Streams

Jonah Lehrer

Jonah Lehrer appears in the following:

The 'Decline Effect' and Scientific Truth

Friday, June 29, 2012

Surprising and exciting scientific findings capture our attention and captivate the press.  But what if, at some point after a finding has been soundly established, it starts to disappear?  In a special collaboration with Radiolab we look at the 'decline effect' when more data tells us less, not more, about scientific truth.

Correction: An earlier version of this short incorrectly stated that Jonathan Schooler saw the effect size of his study fall by 30% on two different occasions. In fact, he saw it fall by that amount the first time he repeated the study and saw a general downward trend thereafter. The audio has been adjusted to reflect this fact.

 

Correction: An earlier version of this short incorrectly attributed a statement to Jonathan Schooler’s advisor. The statement was actually made by his colleague. The audio has been adjusted to reflect this fact.

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Unraveling Bolero

Monday, June 18, 2012

In this podcast, a story about obsession, creativity, and a strange symmetry between a biologist and a composer that revolves around one famously repetitive piece of music.

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Scientific Retractions on the Rise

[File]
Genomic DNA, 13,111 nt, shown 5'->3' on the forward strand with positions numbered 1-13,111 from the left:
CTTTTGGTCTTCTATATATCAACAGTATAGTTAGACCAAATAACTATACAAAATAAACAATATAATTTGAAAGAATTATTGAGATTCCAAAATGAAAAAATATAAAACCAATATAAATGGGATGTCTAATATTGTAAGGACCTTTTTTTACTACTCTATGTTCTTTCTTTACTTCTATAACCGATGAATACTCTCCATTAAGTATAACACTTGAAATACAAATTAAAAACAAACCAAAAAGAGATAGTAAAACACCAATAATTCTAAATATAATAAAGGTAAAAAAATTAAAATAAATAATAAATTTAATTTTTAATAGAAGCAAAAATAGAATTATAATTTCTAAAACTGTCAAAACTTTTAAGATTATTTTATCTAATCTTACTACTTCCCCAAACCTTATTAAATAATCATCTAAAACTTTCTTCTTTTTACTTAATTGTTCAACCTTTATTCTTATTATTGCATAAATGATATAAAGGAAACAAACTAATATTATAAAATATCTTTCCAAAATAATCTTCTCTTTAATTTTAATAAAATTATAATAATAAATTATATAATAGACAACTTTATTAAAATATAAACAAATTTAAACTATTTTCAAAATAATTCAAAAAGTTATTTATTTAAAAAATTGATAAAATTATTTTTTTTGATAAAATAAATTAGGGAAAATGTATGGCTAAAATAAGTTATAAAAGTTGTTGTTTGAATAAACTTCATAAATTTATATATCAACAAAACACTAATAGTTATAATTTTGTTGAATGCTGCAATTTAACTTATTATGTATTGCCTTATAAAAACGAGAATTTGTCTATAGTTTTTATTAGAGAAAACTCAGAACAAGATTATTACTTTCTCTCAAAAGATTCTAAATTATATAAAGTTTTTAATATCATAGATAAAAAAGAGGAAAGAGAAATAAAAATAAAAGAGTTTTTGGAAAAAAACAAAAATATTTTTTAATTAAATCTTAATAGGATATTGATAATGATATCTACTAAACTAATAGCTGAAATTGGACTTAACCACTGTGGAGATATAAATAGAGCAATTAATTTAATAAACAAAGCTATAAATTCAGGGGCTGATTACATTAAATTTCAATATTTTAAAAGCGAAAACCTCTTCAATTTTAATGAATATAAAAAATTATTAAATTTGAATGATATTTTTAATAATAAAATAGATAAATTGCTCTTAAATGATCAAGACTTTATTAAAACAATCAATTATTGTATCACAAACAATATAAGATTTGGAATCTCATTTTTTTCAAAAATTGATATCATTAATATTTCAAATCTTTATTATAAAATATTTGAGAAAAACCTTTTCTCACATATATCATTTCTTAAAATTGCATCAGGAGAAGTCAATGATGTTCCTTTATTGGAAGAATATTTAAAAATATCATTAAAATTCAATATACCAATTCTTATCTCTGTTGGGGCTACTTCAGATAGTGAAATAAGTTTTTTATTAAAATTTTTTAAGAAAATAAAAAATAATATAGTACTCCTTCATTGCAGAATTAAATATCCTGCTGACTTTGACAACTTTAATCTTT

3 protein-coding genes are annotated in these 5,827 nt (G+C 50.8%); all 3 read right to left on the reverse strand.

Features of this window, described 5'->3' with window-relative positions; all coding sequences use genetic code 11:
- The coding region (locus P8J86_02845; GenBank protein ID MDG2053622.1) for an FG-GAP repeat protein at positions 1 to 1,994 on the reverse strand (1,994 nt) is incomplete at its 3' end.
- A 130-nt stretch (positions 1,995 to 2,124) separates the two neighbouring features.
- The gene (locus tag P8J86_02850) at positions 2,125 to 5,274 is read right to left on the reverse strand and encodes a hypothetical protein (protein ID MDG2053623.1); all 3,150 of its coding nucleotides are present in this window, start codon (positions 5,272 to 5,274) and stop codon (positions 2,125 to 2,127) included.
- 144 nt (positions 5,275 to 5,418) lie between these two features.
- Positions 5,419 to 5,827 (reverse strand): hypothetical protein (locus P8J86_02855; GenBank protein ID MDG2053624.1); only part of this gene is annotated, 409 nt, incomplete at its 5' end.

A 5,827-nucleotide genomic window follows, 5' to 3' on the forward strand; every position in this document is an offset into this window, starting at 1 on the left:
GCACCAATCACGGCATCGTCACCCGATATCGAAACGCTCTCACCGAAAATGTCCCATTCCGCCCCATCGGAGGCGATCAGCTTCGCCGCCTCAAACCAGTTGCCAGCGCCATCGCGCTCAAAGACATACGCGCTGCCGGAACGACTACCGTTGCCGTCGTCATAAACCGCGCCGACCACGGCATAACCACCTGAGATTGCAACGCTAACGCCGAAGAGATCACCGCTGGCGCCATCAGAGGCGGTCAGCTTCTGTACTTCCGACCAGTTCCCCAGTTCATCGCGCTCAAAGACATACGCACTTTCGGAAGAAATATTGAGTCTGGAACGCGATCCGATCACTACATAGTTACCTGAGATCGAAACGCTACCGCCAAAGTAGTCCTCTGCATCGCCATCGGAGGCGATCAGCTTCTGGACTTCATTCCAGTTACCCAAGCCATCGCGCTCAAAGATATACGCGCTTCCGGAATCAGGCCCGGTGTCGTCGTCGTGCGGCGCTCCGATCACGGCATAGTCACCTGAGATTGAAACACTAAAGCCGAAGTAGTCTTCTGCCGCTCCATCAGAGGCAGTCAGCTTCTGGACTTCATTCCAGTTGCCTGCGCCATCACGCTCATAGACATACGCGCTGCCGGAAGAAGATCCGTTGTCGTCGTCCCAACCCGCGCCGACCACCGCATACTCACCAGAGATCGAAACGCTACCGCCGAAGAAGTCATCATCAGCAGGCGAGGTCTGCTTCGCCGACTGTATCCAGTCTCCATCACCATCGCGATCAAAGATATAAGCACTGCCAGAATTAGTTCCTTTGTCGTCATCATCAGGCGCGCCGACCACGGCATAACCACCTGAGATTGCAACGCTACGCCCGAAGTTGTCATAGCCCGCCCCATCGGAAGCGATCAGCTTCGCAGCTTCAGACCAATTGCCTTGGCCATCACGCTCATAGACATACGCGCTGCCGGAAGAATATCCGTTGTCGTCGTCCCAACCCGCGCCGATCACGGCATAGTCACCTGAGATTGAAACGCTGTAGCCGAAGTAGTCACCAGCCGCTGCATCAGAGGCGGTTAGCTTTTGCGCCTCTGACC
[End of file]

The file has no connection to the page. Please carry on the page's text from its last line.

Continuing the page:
Friday, June 08, 2012

When a paper released by a scientific journal turns out to be wrong, either due to human error or intentional fraud , the journal’s editors often will issue a retraction advising scientists to disregard the research. A Wall Street Journal study has found the number of such retractions to be soaring. New Yorker science writer Jonah Lehrer tells Brooke what he thinks is going on.

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Revisiting the Science of Creativity with Jonah Lehrer

Monday, May 28, 2012

This week we're revisiting some of the best Takeaway interviews from the last year. Here, John talks with Jonah Lehrer, science journalist and author of "Imagine: How Creativity Works," about what made some of history's most creative minds tick. They'll discuss W.H. Auden's drug of choice and why Skype hasn't replaced the face-to-face encounter.

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Rippin' the Rainbow a New One

Monday, May 21, 2012